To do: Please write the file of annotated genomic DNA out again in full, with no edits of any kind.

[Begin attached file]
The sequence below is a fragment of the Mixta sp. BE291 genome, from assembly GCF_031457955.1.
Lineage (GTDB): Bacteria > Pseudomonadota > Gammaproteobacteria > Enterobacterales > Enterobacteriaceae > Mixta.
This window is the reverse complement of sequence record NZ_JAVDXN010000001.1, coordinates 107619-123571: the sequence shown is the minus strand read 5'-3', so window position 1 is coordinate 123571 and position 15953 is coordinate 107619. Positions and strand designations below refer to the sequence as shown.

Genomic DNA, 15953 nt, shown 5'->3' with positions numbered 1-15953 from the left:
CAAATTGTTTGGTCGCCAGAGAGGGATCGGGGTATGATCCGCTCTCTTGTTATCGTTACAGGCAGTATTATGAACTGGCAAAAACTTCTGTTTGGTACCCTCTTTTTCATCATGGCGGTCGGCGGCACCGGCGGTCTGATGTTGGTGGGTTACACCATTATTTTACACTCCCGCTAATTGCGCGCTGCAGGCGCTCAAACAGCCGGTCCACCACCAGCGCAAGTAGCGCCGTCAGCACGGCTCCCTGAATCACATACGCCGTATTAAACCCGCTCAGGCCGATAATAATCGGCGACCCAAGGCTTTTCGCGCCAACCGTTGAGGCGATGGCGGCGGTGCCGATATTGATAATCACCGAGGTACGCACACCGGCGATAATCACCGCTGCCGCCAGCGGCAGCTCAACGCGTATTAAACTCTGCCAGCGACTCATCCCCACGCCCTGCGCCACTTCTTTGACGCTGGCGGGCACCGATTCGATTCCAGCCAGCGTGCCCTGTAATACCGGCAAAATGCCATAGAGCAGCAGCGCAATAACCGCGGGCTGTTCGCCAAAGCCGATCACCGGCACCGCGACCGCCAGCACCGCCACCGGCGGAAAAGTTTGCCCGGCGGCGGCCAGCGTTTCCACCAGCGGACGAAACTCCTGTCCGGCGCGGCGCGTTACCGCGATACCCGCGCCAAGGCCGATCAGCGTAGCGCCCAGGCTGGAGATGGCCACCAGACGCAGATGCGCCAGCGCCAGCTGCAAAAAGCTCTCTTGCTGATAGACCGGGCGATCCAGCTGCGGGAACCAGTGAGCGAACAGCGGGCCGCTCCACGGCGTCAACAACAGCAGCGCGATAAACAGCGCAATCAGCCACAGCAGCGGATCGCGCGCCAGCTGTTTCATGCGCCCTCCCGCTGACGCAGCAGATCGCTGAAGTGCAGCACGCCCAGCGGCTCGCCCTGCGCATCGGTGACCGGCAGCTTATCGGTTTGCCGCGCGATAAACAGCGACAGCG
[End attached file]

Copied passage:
The sequence below is a fragment of the Mixta sp. BE291 genome, from assembly GCF_031457955.1.
Lineage (GTDB): Bacteria > Pseudomonadota > Gammaproteobacteria > Enterobacterales > Enterobacteriaceae > Mixta.
This window is the reverse complement of sequence record NZ_JAVDXN010000001.1, coordinates 107619-123571: the sequence shown is the minus strand read 5'-3', so window position 1 is coordinate 123571 and position 15953 is coordinate 107619. Positions and strand designations below refer to the sequence as shown.

Genomic DNA, 15953 nt, shown 5'->3' with positions numbered 1-15953 from the left:
CAAATTGTTTGGTCGCCAGAGAGGGATCGGGGTATGATCCGCTCTCTTGTTATCGTTACAGGCAGTATTATGAACTGGCAAAAACTTCTGTTTGGTACCCTCTTTTTCATCATGGCGGTCGGCGGCACCGGCGGTCTGATGTTGGTGGGTTACACCATTATTTTACACTCCCGCTAATTGCGCGCTGCAGGCGCTCAAACAGCCGGTCCACCACCAGCGCAAGTAGCGCCGTCAGCACGGCTCCCTGAATCACATACGCCGTATTAAACCCGCTCAGGCCGATAATAATCGGCGACCCAAGGCTTTTCGCGCCAACCGTTGAGGCGATGGCGGCGGTGCCGATATTGATAATCACCGAGGTACGCACACCGGCGATAATCACCGCTGCCGCCAGCGGCAGCTCAACGCGTATTAAACTCTGCCAGCGACTCATCCCCACGCCCTGCGCCACTTCTTTGACGCTGGCGGGCACCGATTCGATTCCAGCCAGCGTGCCCTGTAATACCGGCAAAATGCCATAGAGCAGCAGCGCAATAACCGCGGGCTGTTCGCCAAAGCCGATCACCGGCACCGCGACCGCCAGCACCGCCACCGGCGGAAAAGTTTGCCCGGCGGCGGCCAGCGTTTCCACCAGCGGACGAAACTCCTGTCCGGCGCGGCGCGTTACCGCGATACCCGCGCCAAGGCCGATCAGCGTAGCGCCCAGGCTGGAGATGGCCACCAGACGCAGATGCGCCAGCGCCAGCTGCAAAAAGCTCTCTTGCTGATAGACCGGGCGATCCAGCTGCGGGAACCAGTGAGCGAACAGCGGGCCGCTCCACGGCGTCAACAACAGCAGCGCGATAAACAGCGCAATCAGCCACAGCAGCGGATCGCGCGCCAGCTGTTTCATGCGCCCTCCCGCTGACGCAGCAGATCGCTGAAGTGCAGCACGCCCAGCGGCTCGCCCTGCGCATCGGTGACCGGCAGCTTATCGGTTTGCCGCGCGATAAACAGCGACAGCG